• 34. No Differences 1-year Mortality No differences 5-year Mortality Lowest better; others the same Functional status No differences Satisfaction No consistent differences Access No better (one slightly worse)* Quality No better on most measures, worse for some preventive care * “Trouble seeing a doctor” 3.1% vs. 2.5%
  • 35. Dartmouth Doubletalk Outcomes were no different because differences could not be discerned. But since outcomes were no better, spending in “high spending” “regions” must have been wasted. And because this “wasted spending” could not be explained (by them), it must have been due to an over-supply of specialists providing low value care. “Waste” “Inefficiency” “Supply-sensitive” “Value”
  • 36. Conclusion The 30% solution is a mirage.
  • 37. Myth #3 Academic medical centers vary by more than 3-fold in the quantity of physician services at the end of life. Given this apparent inefficiency, the supply pipeline is sufficient to meet future needs for physicians through 2020.” Goodman et al, 2006
  • 38. 15 Cities with 15 Cities with “Highest Efficiency” “Lowest Efficiency” Hospitals Hospitals Cincinnati Indianapolis Boston Salt Lake City Chicago Augusta Detroit (2) Dartmouth Houston (2) Madison WI Los Angeles Richmond VA Philadelphia (3) Temple TX Pittsburgh Rochester NY Newark Jackson MS New York (2) Columbia MO Washington Lexington KY Oklahoma City Atlanta (Grady) Rochester MN (Mayo)
  • 39. 15 Cities with 15 Cities with “Highest Efficiency” “Lowest Efficiency” Hospitals Hospitals 250,000 Population 1,500,000 22% Blacks + Latinos 51% 8% Seniors in poverty 17%
  • 40. Medicare Spending/Decedent Mayo – 15 Most “Efficient” th (Last 2 years During Last 2 Years of Life Medicare Spending of life, 2001-2005) Douglas Wood, MD, Mayo Clinic 2001-2005 from Dartmouth Atlas, Appendix Table 1.
  • 41. Sinai-Grace Hospital, Detroit 9th Least “Efficient” AMC “Occupying a campus of red brick buildings amid abandoned houses, check-cashing stores and wig shops on the city’s West Side, Sinai-Grace is a classic urban hospital. It has eight hundred physicians, seven hundred nurses and two thousand other medical personnel to care for a population with the lowest median income of any city in the country.” Atul Gawande The New Yorker
  • 42. University of California Hospitals 18 Dartmouth: 15 The volume of care  during the last 6 months 45% 12 of life varies among  9 University of California Days hospitals by 45%. Unexplained 6 differences 3 0 Dartmouth UCLA Last 6 Months of Life 6 Months of Severe CHF .
  • 43. Frequently asked question: But how do you ensure that patients were not more severely ill at some hospitals than at others? Dartmouth: The study focused only on patients who died, so we could be sure that all patients were similarly ill. By definition, the prognosis was identical – all were dead. Therefore, variations among hospitals cannot be explained by differences in the severity of patient’s illnesses. Dartmouth Atlas Online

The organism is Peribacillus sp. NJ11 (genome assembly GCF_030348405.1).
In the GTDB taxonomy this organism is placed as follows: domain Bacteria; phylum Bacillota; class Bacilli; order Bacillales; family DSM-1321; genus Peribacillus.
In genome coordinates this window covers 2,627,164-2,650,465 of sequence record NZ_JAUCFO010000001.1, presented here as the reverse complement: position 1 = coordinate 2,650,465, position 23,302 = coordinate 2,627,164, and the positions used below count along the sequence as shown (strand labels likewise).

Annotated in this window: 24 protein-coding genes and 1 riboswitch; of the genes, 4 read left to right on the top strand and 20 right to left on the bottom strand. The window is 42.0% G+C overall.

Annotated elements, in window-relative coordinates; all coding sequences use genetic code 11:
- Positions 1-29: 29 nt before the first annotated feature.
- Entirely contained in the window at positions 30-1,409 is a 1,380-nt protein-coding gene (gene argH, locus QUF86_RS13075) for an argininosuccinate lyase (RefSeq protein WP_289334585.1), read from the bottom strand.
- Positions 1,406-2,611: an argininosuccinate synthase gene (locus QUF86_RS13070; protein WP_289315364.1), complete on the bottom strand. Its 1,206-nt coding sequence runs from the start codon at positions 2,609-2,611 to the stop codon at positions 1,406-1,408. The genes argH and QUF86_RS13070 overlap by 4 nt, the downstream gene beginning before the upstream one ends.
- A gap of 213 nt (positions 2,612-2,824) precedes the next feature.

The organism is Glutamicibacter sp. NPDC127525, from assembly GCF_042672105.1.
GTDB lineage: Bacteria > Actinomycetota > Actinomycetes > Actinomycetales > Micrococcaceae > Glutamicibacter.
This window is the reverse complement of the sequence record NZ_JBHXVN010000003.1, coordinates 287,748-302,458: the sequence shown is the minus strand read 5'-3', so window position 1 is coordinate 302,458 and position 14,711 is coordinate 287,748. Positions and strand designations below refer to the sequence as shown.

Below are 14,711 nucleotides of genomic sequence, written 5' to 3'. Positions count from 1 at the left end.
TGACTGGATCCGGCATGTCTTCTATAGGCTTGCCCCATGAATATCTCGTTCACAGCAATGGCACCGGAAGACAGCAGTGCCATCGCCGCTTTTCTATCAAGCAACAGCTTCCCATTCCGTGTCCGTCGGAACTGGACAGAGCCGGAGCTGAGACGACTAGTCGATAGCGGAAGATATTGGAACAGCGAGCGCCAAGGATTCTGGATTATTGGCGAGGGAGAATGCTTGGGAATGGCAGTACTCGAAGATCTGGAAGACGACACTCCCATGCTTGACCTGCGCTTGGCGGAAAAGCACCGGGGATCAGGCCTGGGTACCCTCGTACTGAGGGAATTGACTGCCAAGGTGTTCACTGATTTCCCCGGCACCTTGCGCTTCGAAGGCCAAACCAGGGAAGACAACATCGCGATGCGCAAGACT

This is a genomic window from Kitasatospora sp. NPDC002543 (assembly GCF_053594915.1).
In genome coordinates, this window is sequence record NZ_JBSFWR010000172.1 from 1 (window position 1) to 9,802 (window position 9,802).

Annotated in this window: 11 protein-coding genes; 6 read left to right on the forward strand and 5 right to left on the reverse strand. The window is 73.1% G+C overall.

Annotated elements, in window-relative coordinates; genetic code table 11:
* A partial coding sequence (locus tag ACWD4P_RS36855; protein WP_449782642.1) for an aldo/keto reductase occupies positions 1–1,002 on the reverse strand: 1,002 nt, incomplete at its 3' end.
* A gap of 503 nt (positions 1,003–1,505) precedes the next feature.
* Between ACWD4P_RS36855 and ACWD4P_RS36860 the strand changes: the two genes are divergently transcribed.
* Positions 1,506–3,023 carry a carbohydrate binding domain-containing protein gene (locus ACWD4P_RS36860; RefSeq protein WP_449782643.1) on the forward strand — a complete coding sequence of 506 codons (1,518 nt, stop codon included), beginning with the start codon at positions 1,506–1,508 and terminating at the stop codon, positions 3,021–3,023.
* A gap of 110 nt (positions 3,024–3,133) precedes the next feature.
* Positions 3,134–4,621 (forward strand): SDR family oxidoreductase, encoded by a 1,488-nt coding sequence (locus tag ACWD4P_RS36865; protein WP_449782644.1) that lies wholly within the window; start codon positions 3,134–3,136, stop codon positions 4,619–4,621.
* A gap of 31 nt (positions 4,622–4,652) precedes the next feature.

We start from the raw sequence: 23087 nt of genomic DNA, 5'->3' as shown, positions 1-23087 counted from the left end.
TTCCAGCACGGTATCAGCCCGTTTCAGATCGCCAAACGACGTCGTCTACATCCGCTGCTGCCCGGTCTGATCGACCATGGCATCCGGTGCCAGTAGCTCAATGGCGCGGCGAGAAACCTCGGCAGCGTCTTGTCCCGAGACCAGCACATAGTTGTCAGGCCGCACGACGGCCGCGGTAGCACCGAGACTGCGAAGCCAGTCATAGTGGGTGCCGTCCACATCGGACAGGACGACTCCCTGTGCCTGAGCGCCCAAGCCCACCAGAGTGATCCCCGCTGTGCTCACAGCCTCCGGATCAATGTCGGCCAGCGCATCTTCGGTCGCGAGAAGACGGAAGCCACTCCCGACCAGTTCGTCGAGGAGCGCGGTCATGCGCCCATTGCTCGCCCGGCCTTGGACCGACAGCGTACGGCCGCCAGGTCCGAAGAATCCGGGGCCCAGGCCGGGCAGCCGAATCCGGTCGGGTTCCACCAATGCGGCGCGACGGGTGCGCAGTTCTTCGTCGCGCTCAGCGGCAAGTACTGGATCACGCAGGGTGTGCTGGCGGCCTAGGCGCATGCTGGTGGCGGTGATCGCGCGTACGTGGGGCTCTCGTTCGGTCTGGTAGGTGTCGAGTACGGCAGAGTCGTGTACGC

• 44. University of California Hospitals 18 Dartmouth UCLA Similarly dead; All patients (dead or not) 15 similarly ill adjusted for income and illness 12 9 Days Unexplained Remarkably 6 differences similar 3 0 Last Six Months Six Months of life with CHF of life with severe CHF Circulation, Cardiovascular Quality and Outcomes, 2009
  • 45. Conclusion Variation is due to variation in patients’ income and burden of disease.
  • 46. Medicare Spending and Income National Medicare Spending by Income Groups $10,000 $7,500 Annual Medicare $5,000 Spending $2,500 $0 <$10,000 $10- $15- $20- $25- >$50,000 15,000 20,000 25,000 50,000 Income Groups Sutherland, Fisher, Skinner, 2009, from CMS
  • 47. Patients, Not Geography National Medicare Spending by Income Groups $10,000 34% of Medicare Expenditures $7,500 Annual Medicare $5,000 Spending $2,500 $0 <$10,000 $10- $15- $20- $25- >$50,000 15,000 20,000 25,000 50,000 Income Groups
  • 48. Health Care Reform Has Taken Off Dorothy to the Wizard: Come back! Come back! Don't leave without me! Come back! Wizard of Orszag: I can't come back! I don't know how it works! Good-bye folks!
  • 49. Payments for “Efficient Counties” An incentive payment of $400M for providers in the 25% of counties that have the lowest Medicare expenditures Medicare per Enrollee Lowest Spending Highest Spending
  • 50. Payments for “Value” Incentive payments of up to 2% for physicians and hospitals that attain “efficiency standards” developed by the Secretary. Advocacy states Other Low Medicare States
  • 51. Penalties for Hospital Readmissions Penalties of 3% to 5% for hospitals with “excess” levels of “preventable” readmissions.
  • 52. Reductions in Disproportionate Share Payments $20B reduction in DSH over 9 years, $10B yearly therafter Lowest DSH Highest DSH
  • 53. Institute of Medicine (IOM) Study of Geographic Variation “The IOM will recommend strategies for addressing geographic variation by altering payments for physicians and hospitals.”
  • 54. Conclusions ************************* Geographic variation in health care is principally related to geographic differences in poverty. Payment changes made according to geographic norms would result in major harm to low-income patients and the providers who care for them.
  • 55. Tho' a man may be in doubt of what he know, very quickly he will fight to prove that what he does not know is so. King of Siam
  • 56. Visit http://buzcooper.com PHYSICIANS AND HEALTH CARE REFORM Commentaries and Controversies